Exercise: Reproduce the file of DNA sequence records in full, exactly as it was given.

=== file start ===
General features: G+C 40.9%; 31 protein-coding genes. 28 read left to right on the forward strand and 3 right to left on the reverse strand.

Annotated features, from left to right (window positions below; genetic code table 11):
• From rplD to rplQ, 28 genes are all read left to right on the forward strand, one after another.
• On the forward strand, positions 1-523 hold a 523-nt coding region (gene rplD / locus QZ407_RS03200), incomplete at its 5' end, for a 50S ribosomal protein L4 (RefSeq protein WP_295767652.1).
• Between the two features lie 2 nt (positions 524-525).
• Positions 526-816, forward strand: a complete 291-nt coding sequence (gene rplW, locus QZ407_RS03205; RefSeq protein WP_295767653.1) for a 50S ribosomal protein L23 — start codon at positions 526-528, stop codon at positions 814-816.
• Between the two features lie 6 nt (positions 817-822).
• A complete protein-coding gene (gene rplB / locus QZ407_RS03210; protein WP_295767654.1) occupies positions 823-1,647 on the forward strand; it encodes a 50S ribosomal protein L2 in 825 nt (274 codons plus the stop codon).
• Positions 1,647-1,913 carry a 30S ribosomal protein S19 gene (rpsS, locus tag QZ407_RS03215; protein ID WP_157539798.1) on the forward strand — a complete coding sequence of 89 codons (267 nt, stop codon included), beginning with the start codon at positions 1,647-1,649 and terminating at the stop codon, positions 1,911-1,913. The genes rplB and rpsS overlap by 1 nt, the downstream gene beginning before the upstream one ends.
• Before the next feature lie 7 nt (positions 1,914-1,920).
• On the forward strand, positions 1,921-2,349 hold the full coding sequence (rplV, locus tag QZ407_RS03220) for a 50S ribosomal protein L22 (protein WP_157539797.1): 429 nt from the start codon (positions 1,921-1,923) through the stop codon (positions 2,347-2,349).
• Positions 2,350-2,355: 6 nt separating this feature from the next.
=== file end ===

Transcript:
General features: G+C 40.9%; 31 protein-coding genes. 28 read left to right on the forward strand and 3 right to left on the reverse strand.

Annotated features, from left to right (window positions below; genetic code table 11):
• From rplD to rplQ, 28 genes are all read left to right on the forward strand, one after another.
• On the forward strand, positions 1-523 hold a 523-nt coding region (gene rplD / locus QZ407_RS03200), incomplete at its 5' end, for a 50S ribosomal protein L4 (RefSeq protein WP_295767652.1).
• Between the two features lie 2 nt (positions 524-525).
• Positions 526-816, forward strand: a complete 291-nt coding sequence (gene rplW, locus QZ407_RS03205; RefSeq protein WP_295767653.1) for a 50S ribosomal protein L23 — start codon at positions 526-528, stop codon at positions 814-816.
• Between the two features lie 6 nt (positions 817-822).
• A complete protein-coding gene (gene rplB / locus QZ407_RS03210; protein WP_295767654.1) occupies positions 823-1,647 on the forward strand; it encodes a 50S ribosomal protein L2 in 825 nt (274 codons plus the stop codon).
• Positions 1,647-1,913 carry a 30S ribosomal protein S19 gene (rpsS, locus tag QZ407_RS03215; protein ID WP_157539798.1) on the forward strand — a complete coding sequence of 89 codons (267 nt, stop codon included), beginning with the start codon at positions 1,647-1,649 and terminating at the stop codon, positions 1,911-1,913. The genes rplB and rpsS overlap by 1 nt, the downstream gene beginning before the upstream one ends.
• Before the next feature lie 7 nt (positions 1,914-1,920).
• On the forward strand, positions 1,921-2,349 hold the full coding sequence (rplV, locus tag QZ407_RS03220) for a 50S ribosomal protein L22 (protein WP_157539797.1): 429 nt from the start codon (positions 1,921-1,923) through the stop codon (positions 2,347-2,349).
• Positions 2,350-2,355: 6 nt separating this feature from the next.